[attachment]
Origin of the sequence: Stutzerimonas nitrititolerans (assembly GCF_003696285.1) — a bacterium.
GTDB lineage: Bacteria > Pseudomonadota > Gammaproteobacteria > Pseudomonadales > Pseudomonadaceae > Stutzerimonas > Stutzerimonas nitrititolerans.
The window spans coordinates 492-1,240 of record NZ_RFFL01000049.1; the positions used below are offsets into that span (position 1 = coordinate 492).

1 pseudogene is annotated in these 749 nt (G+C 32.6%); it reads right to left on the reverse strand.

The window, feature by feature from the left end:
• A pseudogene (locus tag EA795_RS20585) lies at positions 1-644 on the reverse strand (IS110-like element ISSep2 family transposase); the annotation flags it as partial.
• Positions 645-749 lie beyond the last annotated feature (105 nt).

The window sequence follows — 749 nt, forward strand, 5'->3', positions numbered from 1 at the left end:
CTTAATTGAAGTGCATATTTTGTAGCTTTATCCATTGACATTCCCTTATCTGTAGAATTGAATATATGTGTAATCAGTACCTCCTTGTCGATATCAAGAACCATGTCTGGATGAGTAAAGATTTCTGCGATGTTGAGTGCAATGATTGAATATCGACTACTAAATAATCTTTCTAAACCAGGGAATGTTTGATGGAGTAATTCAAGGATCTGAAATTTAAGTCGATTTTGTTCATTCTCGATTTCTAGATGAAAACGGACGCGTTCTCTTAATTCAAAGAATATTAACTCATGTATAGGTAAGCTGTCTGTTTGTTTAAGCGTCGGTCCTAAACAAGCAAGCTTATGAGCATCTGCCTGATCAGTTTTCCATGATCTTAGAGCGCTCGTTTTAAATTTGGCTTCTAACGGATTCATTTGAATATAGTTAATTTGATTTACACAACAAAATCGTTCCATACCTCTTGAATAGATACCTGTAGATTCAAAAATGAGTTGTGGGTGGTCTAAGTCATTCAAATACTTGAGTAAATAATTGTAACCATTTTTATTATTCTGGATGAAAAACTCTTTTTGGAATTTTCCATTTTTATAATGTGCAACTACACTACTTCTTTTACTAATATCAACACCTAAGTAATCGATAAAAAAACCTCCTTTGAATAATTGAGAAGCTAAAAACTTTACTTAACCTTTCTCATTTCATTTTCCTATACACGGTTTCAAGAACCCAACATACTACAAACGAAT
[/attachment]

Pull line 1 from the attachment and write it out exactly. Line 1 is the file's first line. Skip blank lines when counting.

Origin of the sequence: Stutzerimonas nitrititolerans (assembly GCF_003696285.1) — a bacterium.